Draw the Dots

What can I type into this program?

This is an implementation of the ABC musical notation. There are many things written about this notation system on the web. In a nutshell, this is a notation system that is composed of regular characters, so it is easy to email to someone, and it is easy to write it down on a bar napkin. There are a number of versions and dialects of ABC, but the main two definitions are the widely supported but limited ABC version 1.6 definition and the much more comprehensive but not universally supported ABC version 2.0 definition. This software attempts to be supportive of the 2.0 definition and also as many dialects as possible. Unfortunately, there are places where the standard is either incomplete or a common dialect conflicts with it. This software attempts to support the most features it can and tries to do something sensible with all input.

Possibly useful links:

What is something simple I can type in to get started?

The notes are represented by the letters CDEFGABcdefgab. Cut and paste the following into the editor below:


You should see a line of music notation underneath the editor, and you should see a little music player to the right of it. If you click the music player, you should hear the scale being played.

To not have all the notes share a single horizontal bar, put a space between the notes that you want separate. Paste this into the editor instead:

CDEF GABc defg ab

That looks a little better. You can change the length of the note by putting a number after it. Let's make the C notes last twice as long:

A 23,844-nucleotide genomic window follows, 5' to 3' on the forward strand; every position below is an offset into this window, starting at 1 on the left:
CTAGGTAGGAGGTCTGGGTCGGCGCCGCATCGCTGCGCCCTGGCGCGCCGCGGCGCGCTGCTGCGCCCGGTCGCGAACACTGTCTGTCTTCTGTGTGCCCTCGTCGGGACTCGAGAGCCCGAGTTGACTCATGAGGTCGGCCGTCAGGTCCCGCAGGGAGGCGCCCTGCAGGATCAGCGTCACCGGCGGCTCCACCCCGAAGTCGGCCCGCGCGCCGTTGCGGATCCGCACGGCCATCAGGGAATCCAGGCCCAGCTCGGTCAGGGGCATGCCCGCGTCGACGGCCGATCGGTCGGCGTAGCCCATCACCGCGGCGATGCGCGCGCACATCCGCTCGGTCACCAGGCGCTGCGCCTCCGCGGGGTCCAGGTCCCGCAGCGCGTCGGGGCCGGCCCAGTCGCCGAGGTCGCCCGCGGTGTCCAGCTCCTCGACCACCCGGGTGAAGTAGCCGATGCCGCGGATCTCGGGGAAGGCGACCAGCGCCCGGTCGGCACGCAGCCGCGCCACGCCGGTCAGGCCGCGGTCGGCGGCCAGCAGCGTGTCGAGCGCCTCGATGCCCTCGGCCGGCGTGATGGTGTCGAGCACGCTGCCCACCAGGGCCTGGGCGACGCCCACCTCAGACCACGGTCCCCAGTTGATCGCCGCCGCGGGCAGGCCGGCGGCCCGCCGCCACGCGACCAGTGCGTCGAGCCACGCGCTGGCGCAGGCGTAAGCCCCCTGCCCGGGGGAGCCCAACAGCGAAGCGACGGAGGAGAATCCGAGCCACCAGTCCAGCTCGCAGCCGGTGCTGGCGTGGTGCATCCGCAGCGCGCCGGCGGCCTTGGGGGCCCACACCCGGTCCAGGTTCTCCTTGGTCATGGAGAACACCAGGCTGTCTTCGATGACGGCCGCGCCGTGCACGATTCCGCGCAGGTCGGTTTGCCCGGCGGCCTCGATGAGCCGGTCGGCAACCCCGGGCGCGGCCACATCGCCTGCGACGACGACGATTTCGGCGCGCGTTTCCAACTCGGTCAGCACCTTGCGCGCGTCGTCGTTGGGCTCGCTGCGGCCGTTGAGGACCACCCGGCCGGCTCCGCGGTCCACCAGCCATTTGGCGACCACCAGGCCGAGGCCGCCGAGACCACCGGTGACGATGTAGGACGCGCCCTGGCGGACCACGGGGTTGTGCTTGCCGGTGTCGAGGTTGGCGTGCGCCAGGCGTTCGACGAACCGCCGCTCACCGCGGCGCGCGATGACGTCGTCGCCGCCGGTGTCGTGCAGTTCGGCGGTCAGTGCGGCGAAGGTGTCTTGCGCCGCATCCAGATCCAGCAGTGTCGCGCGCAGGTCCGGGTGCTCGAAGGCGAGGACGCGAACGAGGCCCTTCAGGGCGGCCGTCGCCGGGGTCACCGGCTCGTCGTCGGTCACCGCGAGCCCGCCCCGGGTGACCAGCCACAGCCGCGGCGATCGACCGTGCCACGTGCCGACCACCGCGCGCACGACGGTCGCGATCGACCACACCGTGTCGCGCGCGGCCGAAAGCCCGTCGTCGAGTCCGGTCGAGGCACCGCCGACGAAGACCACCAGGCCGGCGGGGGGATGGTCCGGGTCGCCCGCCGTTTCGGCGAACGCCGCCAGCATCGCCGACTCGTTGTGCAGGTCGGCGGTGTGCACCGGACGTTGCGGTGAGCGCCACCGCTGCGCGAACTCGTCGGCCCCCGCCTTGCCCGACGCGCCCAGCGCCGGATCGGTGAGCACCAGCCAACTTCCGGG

C2DE FGAB c2de fgab

Now, if we just add bar lines and a repeat symbol, we've got a very simple score. Bar lines are created with a combination of the vertical bar symbol and the colon.

C2DE FGAB| c2de fgab:|

Now what?

There are symbols in ABC for expressing quite a lot of Western musical notation, and a little bit of not-quite-western notation. Click on the links above for more information, then experiment. There are many examples of ABC notation on this site and on the web in general. If you study them, you can see what they do. You can paste one in the editor, then add and delete characters to see what happens.

Here's just a taste of what you can do to spice up our example above:

Q: 180
K: Cm
"Cm"C2(3DEF- FG/2A/2B2| (c2de) fgab:|

(For a complete explanation of what the above means, go here: ABC version 1.6. In a nutshell, the Q: line sets the tempo, the K: line sets the key, anything in quotes is a chord symbol that is put above the music, the "(3" marks a triplet, the dash ties the notes before and after it, the "/2" means to divide the note value by two, the parentheses around a group of notes causes them to be slurred them together.)